Tuesday, November 18, 2014

Trampled by Turtles, Manchester Gorilla, 17th November 2014 9/10

About an hour into Trampled by Turtles' set, an audience member shouted: 'Give it your all next time'. Dave Simonett made light of the intervention, remarking that he appreciates polite hecklers, but it seems that he misunderstand the ironic Mancunian humour. It was clear to absolutely everyone present that the five maestri from Duluth were playing their hearts out, determined to sweep us up in joy. The acoustic instruments sounded gloriously rich, and the audience was wrapped in a warm blanket of mellifluous sound. This reflects their recent studio collaboration with Low's Alan Sparhawk, who has helped to develop contemporary influences in the sound. Dave's voice is nasal, but he's a charismatic front man, and maintained the almost breathless momentum of the set by talking little between songs.

For once, the support act was both apt and engaging. The Dirty Beggars bring Celtic folk and a jazz bass line to bluegrass. The five piece passionately communicated a Scottish love letter to America, sounding strikingly like Old Crow Medicine Show and in their more heartfelt moments, TbT themselves. Whilst I sensed a sag in the material mid set (Chicken Song was just too ridiculous for my taste), the strongest songs came from their most recent release, Time to Reminisce EP. They managed to get the audience moving and drew more than the customary polite applause. More than just a derivative tribute to Americana, this fusion makes me impatient to hear their second full length.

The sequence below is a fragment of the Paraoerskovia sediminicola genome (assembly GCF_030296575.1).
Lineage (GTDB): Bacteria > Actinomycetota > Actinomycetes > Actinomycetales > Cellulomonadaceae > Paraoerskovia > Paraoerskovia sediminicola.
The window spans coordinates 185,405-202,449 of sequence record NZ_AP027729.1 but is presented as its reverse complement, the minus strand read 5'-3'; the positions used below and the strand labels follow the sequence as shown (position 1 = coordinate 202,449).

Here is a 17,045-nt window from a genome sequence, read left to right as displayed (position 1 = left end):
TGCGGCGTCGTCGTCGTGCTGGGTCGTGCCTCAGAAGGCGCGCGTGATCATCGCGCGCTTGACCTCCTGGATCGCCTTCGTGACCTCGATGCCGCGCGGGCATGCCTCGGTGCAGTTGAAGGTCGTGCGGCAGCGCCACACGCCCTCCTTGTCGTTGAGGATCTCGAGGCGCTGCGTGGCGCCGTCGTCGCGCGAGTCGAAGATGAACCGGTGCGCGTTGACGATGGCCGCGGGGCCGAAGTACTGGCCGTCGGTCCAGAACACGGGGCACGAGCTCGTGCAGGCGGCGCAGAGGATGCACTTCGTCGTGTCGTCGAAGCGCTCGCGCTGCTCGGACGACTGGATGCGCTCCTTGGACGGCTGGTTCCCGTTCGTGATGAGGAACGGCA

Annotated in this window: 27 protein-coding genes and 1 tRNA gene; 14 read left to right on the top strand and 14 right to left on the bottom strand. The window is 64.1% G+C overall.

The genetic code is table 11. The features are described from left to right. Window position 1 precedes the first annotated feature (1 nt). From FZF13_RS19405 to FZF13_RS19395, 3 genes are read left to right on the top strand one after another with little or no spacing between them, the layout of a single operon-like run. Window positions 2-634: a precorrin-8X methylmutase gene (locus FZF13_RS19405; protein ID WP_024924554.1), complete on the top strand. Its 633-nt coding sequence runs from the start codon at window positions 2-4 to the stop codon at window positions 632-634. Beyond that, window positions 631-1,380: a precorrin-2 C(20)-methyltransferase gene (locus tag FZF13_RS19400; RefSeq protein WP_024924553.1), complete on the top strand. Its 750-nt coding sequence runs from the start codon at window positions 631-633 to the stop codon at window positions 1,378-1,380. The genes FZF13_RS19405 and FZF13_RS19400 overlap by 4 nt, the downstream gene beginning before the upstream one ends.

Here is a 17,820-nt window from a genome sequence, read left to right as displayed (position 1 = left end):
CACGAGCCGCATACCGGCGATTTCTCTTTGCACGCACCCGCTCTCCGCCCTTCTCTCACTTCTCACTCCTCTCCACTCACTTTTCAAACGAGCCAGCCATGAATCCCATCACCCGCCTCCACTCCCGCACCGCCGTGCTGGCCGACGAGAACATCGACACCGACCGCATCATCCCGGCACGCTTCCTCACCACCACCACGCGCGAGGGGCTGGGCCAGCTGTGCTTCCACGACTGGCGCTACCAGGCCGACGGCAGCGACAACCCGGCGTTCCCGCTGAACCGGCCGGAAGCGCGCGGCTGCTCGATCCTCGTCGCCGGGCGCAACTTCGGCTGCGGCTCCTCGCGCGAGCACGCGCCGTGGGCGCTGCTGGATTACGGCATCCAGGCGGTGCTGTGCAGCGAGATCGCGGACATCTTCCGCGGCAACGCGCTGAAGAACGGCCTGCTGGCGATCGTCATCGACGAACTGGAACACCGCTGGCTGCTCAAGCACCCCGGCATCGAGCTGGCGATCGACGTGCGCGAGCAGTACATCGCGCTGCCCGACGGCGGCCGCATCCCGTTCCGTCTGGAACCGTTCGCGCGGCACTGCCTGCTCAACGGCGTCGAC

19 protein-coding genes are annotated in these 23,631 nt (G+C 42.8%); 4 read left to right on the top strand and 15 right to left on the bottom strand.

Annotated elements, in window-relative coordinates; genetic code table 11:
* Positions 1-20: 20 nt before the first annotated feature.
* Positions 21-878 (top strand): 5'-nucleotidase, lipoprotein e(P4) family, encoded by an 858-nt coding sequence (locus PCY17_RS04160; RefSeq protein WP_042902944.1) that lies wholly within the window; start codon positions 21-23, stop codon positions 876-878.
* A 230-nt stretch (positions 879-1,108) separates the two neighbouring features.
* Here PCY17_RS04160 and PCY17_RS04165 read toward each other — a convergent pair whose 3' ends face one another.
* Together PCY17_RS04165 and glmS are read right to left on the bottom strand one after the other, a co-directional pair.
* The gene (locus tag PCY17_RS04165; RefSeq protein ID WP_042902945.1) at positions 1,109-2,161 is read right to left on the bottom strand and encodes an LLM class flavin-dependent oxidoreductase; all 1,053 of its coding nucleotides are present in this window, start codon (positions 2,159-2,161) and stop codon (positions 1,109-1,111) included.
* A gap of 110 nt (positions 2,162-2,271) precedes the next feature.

Yet, when Trampled by Turtles came on stage, there was an explosion of energy and virtuosity. Whereas their seventh album Wild Animals has a predominantly reflective feel, exhilarating foot stomping numbers like Western World seemed to dominate this set. In fact, the mood was similar to their stunning 2013 release, Live at First Avenue, despite the addition of six newer songs. The small group dancing in the middle of the crowd turned out to be from Minnesota, but on this damp Monday evening, the 600 capacity venue was little more than half full of locals. TbT last played Manchester's smaller Night & Day Cafe in June 2013, which felt more fittingly intimate. There were times, though when I was able to imagine myself back in Minnesota where I'd been a week earlier, far from this city centre railway arch. I was reminded of music's connection to place, and TbT resonated with my precious memories of time spent in rural North America.

For all the rousing excitement and dazzling speed, the depth of numbers like Midnight on the Interstate from their finest album, 2012's Stars and Satellites, moved me most. Dave writes: 'Solitary time in a nearly untouched landscape is my version of church' continuing; 'I believe a lot of sadness is caused by feeling disconnected from the rest of nature'. Their finest recent material has a real sense of vulnerability and loss. Dave wrote these songs after moving to the city of Minneapolis from Duluth, and seems to be lamenting being parted from the wilderness that we need to regenerate. Despite the invigorating nature of their live act, it's the tenderness of melody and warmth of harmony which will remain in the heart for longest of all. TbT are truly not to be missed next time they're in your town.

Set List
  • Winners
  • Alone
  • Walt Whitman
  • Western World
  • Repetition
  • Midnight on the Interstate
  • Hollow
  • Codeine
  • Truck
  • Victory
  • Nobody Knows
  • Wild Animals
  • Wait So Long
  • Don't Look Down
  • Shining Star
  • Ghosts
  • It's a War
  • Swimming Song

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